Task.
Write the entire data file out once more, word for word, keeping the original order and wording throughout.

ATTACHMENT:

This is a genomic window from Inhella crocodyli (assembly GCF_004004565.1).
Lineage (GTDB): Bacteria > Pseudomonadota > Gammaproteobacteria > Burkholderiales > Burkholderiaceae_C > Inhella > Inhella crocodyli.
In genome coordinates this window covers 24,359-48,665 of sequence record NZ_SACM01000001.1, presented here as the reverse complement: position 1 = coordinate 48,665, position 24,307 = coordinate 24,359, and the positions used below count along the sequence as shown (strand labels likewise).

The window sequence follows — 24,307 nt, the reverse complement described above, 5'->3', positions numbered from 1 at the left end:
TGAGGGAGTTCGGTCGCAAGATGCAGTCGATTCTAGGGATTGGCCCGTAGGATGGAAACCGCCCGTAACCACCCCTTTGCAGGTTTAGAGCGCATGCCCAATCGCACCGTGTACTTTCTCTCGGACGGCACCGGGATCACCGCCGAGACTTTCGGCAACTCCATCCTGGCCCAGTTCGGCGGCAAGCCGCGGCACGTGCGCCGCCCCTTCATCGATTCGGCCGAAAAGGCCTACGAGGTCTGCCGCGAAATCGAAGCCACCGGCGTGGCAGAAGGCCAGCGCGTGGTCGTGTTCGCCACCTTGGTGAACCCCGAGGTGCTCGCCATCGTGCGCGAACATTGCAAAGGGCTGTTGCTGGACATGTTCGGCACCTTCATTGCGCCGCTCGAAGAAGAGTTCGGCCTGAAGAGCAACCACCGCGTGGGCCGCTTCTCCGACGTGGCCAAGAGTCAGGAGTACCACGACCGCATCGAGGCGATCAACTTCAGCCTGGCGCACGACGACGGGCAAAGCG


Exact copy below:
This is a genomic window from Inhella crocodyli (assembly GCF_004004565.1).
Lineage (GTDB): Bacteria > Pseudomonadota > Gammaproteobacteria > Burkholderiales > Burkholderiaceae_C > Inhella > Inhella crocodyli.
In genome coordinates this window covers 24,359-48,665 of sequence record NZ_SACM01000001.1, presented here as the reverse complement: position 1 = coordinate 48,665, position 24,307 = coordinate 24,359, and the positions used below count along the sequence as shown (strand labels likewise).

The window sequence follows — 24,307 nt, the reverse complement described above, 5'->3', positions numbered from 1 at the left end:
TGAGGGAGTTCGGTCGCAAGATGCAGTCGATTCTAGGGATTGGCCCGTAGGATGGAAACCGCCCGTAACCACCCCTTTGCAGGTTTAGAGCGCATGCCCAATCGCACCGTGTACTTTCTCTCGGACGGCACCGGGATCACCGCCGAGACTTTCGGCAACTCCATCCTGGCCCAGTTCGGCGGCAAGCCGCGGCACGTGCGCCGCCCCTTCATCGATTCGGCCGAAAAGGCCTACGAGGTCTGCCGCGAAATCGAAGCCACCGGCGTGGCAGAAGGCCAGCGCGTGGTCGTGTTCGCCACCTTGGTGAACCCCGAGGTGCTCGCCATCGTGCGCGAACATTGCAAAGGGCTGTTGCTGGACATGTTCGGCACCTTCATTGCGCCGCTCGAAGAAGAGTTCGGCCTGAAGAGCAACCACCGCGTGGGCCGCTTCTCCGACGTGGCCAAGAGTCAGGAGTACCACGACCGCATCGAGGCGATCAACTTCAGCCTGGCGCACGACGACGGGCAAAGCG